Details began emerging overnight about the settlement and how officials would resume work. Among the items of note: Game officials will return to work immediately, eschewing preparation games. Other officials will travel to game sites for Saturday preparation meetings once a deal was ratified. Crews would be the same as in the 2011 NFL season.
The union wanted improved salaries, retirement benefits and other logistical issues for the mostly part-time referees. The NFL has proposed a pension freeze and a higher 401(k) match.
Talks resumed Wednesday morning and continued at league headquarters in New York past 11 p.m. ET. The sides also held a marathon session Tuesday with Goodell present. He also attended four meetings last week.
"We want to go back to work but it has to be the right deal for 121 guys," NFL field judge Boris Cheek said. "We have to be patient and let this work itself out."
Some coaches, including the Miami Dolphins' Joe Philbin and Cincinnati Bengals' Marvin Lewis, instructed players not to speak publicly on the issue, especially after a barrage of comments that accompanied Monday night's Green Bay Packers-Seattle Seahawks game, which the Packers lost 14-12 on a missed call.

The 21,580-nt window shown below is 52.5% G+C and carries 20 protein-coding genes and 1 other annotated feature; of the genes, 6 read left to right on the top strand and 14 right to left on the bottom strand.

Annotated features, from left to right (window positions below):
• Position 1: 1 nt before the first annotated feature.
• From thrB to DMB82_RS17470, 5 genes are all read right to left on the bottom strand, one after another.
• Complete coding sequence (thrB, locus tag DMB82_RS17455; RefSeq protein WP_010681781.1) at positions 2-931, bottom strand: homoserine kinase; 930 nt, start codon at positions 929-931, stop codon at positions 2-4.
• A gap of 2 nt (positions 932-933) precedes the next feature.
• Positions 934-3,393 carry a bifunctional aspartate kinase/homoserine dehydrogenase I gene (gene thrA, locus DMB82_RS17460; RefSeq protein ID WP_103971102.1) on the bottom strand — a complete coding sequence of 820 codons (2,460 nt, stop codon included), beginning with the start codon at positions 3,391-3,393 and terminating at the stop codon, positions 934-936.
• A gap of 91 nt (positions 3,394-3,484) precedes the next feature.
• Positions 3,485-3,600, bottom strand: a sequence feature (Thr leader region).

Details of the agreement were sketchy, but in addition to the proposal to create a pool of backup officials—apparently, 21 will be assigned to a taxi squad—a pension issue was resolved as well. Those officials would be called to service as replacements for officials found substandard by the league.
The proposal, according to PFT, includes a 4 percent pay increase and guarantee of 12 game checks this season.
Earlier, ESPN's Chris Mortensen reported an "agreement in principle is at hand" between the league and the referees' union.
According to Mortensen, both sides made concessions in a long negotiation session Tuesday that was extended to 2 a.m. ET Wednesday. For the lockout to officially end and get the regular officials back on the field for all Week 4 games, however, it would require a deal before the end of Wednesday.
The NFL Network reported Tuesday that the NFL and the officials' union were committed to "expediting" their talks toward a deal this week.
This process comes on the heels of the controversial Hail Mary call Monday night when the Seahawks were erroneously credited for a game-winning touchdown against the Packers.
The 21-member taxi squad would be comprised of officials being groomed for NFL games, with focus on offseason and exhibition work to prepare them. The union used officials from the defunct NFL Europe program to evaluate prospects. Officials would be called to action if the league decided union game officials weren't performing to standard.
Always remember the 3 G's Girls,Golf, Gambling not in any particular order......:2thumbs:
After that fiasco on Monday they couldn't wait to get the regular officials back. Guess that even if we reach a deal will take a week or two to get the regular officials back on the field plan changed real quick , deal ok get a crew out for Thursday game NOW !